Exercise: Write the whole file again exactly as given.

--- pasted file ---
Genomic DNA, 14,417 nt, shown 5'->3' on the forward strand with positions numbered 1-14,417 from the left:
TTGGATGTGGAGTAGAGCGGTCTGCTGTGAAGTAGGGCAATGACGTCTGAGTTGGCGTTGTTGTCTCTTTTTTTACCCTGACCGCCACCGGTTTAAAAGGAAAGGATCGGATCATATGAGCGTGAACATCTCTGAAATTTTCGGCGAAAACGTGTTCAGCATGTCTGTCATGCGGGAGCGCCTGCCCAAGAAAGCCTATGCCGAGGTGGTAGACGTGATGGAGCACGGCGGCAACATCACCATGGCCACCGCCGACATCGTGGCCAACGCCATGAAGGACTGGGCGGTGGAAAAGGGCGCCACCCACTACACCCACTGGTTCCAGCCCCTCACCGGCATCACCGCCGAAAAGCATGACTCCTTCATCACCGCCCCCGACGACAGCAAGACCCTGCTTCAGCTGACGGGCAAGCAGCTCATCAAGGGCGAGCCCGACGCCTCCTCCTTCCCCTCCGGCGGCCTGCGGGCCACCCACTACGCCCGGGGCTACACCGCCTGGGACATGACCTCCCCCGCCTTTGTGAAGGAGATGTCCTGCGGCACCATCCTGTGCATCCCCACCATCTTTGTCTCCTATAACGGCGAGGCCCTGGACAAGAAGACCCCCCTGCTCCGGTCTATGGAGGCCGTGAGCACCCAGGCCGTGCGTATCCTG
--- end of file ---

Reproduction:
Genomic DNA, 14,417 nt, shown 5'->3' on the forward strand with positions numbered 1-14,417 from the left:
TTGGATGTGGAGTAGAGCGGTCTGCTGTGAAGTAGGGCAATGACGTCTGAGTTGGCGTTGTTGTCTCTTTTTTTACCCTGACCGCCACCGGTTTAAAAGGAAAGGATCGGATCATATGAGCGTGAACATCTCTGAAATTTTCGGCGAAAACGTGTTCAGCATGTCTGTCATGCGGGAGCGCCTGCCCAAGAAAGCCTATGCCGAGGTGGTAGACGTGATGGAGCACGGCGGCAACATCACCATGGCCACCGCCGACATCGTGGCCAACGCCATGAAGGACTGGGCGGTGGAAAAGGGCGCCACCCACTACACCCACTGGTTCCAGCCCCTCACCGGCATCACCGCCGAAAAGCATGACTCCTTCATCACCGCCCCCGACGACAGCAAGACCCTGCTTCAGCTGACGGGCAAGCAGCTCATCAAGGGCGAGCCCGACGCCTCCTCCTTCCCCTCCGGCGGCCTGCGGGCCACCCACTACGCCCGGGGCTACACCGCCTGGGACATGACCTCCCCCGCCTTTGTGAAGGAGATGTCCTGCGGCACCATCCTGTGCATCCCCACCATCTTTGTCTCCTATAACGGCGAGGCCCTGGACAAGAAGACCCCCCTGCTCCGGTCTATGGAGGCCGTGAGCACCCAGGCCGTGCGTATCCTG